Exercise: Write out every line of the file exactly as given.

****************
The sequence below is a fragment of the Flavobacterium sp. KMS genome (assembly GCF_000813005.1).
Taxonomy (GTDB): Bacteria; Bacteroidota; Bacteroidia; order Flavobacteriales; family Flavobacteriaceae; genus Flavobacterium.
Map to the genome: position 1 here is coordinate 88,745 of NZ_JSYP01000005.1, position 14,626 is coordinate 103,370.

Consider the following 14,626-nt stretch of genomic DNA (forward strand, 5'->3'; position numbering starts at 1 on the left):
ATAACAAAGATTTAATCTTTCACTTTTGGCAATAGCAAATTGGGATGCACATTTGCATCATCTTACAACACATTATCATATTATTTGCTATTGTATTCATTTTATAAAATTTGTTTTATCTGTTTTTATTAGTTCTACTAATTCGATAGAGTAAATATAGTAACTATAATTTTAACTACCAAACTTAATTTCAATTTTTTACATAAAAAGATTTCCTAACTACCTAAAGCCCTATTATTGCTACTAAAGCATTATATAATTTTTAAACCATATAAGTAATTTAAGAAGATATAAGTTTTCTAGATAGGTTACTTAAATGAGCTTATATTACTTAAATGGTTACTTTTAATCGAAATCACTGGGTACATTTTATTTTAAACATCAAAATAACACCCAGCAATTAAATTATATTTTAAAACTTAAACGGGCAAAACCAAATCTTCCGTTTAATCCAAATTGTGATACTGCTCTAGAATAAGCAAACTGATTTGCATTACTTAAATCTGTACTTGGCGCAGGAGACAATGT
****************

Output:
The sequence below is a fragment of the Flavobacterium sp. KMS genome (assembly GCF_000813005.1).
Taxonomy (GTDB): Bacteria; Bacteroidota; Bacteroidia; order Flavobacteriales; family Flavobacteriaceae; genus Flavobacterium.
Map to the genome: position 1 here is coordinate 88,745 of NZ_JSYP01000005.1, position 14,626 is coordinate 103,370.

Consider the following 14,626-nt stretch of genomic DNA (forward strand, 5'->3'; position numbering starts at 1 on the left):
ATAACAAAGATTTAATCTTTCACTTTTGGCAATAGCAAATTGGGATGCACATTTGCATCATCTTACAACACATTATCATATTATTTGCTATTGTATTCATTTTATAAAATTTGTTTTATCTGTTTTTATTAGTTCTACTAATTCGATAGAGTAAATATAGTAACTATAATTTTAACTACCAAACTTAATTTCAATTTTTTACATAAAAAGATTTCCTAACTACCTAAAGCCCTATTATTGCTACTAAAGCATTATATAATTTTTAAACCATATAAGTAATTTAAGAAGATATAAGTTTTCTAGATAGGTTACTTAAATGAGCTTATATTACTTAAATGGTTACTTTTAATCGAAATCACTGGGTACATTTTATTTTAAACATCAAAATAACACCCAGCAATTAAATTATATTTTAAAACTTAAACGGGCAAAACCAAATCTTCCGTTTAATCCAAATTGTGATACTGCTCTAGAATAAGCAAACTGATTTGCATTACTTAAATCTGTACTTGGCGCAGGAGACAATGT